China and Inner Asia
Organized Panel Session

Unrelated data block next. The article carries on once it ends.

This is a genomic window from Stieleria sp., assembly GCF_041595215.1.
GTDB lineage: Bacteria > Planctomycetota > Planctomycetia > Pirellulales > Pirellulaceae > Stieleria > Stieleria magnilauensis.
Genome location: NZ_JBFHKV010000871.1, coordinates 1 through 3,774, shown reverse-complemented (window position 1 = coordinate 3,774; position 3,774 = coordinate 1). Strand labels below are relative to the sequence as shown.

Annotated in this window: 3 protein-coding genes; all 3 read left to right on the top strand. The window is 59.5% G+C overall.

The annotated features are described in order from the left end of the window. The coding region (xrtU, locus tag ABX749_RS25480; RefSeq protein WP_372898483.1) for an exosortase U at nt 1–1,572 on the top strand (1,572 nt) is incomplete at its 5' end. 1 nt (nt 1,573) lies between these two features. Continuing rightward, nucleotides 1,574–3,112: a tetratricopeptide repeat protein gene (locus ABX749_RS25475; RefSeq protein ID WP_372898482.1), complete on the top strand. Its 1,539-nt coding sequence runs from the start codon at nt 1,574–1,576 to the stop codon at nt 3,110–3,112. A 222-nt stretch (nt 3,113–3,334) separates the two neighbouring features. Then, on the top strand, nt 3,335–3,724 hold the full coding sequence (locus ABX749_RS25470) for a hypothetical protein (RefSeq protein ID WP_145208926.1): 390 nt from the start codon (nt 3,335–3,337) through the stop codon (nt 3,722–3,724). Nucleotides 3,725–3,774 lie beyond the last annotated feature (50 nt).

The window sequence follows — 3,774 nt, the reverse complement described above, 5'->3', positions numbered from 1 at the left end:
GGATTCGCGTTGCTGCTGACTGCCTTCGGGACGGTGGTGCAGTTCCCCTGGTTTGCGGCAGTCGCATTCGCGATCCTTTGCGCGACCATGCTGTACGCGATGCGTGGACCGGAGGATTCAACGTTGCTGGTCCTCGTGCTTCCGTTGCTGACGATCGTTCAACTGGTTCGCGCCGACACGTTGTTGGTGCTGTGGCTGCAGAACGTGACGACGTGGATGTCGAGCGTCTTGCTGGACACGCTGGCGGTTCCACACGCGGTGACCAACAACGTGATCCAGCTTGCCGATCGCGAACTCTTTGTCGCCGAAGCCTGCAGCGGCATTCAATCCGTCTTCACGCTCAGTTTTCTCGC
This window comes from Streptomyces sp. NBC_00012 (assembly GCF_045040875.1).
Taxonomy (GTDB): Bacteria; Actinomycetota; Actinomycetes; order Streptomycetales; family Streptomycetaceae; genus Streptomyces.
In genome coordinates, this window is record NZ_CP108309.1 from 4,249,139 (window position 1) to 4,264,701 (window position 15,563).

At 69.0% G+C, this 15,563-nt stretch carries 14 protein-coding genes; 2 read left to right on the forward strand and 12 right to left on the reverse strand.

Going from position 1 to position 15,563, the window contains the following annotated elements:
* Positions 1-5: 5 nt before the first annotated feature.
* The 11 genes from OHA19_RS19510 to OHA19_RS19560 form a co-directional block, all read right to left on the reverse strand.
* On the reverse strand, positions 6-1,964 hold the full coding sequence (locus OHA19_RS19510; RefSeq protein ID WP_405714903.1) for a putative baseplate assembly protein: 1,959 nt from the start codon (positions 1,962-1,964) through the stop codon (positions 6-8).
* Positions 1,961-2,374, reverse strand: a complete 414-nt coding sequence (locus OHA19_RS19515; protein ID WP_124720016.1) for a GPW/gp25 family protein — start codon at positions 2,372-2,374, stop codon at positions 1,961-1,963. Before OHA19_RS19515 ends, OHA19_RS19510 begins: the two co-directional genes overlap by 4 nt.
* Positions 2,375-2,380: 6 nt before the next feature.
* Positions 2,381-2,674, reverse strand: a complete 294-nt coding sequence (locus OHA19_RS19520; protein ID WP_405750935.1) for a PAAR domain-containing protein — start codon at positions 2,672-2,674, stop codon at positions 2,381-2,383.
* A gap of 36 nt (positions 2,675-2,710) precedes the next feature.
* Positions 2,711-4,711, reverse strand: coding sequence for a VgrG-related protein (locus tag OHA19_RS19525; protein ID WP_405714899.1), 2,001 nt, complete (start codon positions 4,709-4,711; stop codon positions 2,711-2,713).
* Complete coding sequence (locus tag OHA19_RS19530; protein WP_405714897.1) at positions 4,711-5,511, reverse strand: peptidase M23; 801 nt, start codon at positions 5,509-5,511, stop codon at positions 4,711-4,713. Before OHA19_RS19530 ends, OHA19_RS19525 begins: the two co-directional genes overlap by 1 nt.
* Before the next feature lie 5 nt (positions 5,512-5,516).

Shanghai’s record of massive and rapid urban transformation in the 1990s and 2000s has been the envy of many urban planners and city developers around the world, none more so than in Mumbai. While the two cases are often contrasted on the axes of authoritarian-democratic with high versus low state capacity, in fact the dispossession of homestead and land-led urbanization in Mumbai has been no less striking than in Shanghai. This paper looks at patterns of residential relocation and industrial land conversion in these two Asian metropolises. Using cases of urban villages and slums, and former textile mill lands and their workers, the paper traces variations and convergences in these parallel processes. The winners and losers of relocation are not simply the usual suspects: developers and victims of displacement. The paper shows the significance of institutional legacies in generating a politics of urban citizenship. More generally, the paper discusses the challenges of making contextualized comparisons that balance global accounts of urban transformation (“accumulation by dispossession,” “neoliberal development,” “gentrification”) with local specificities and histories.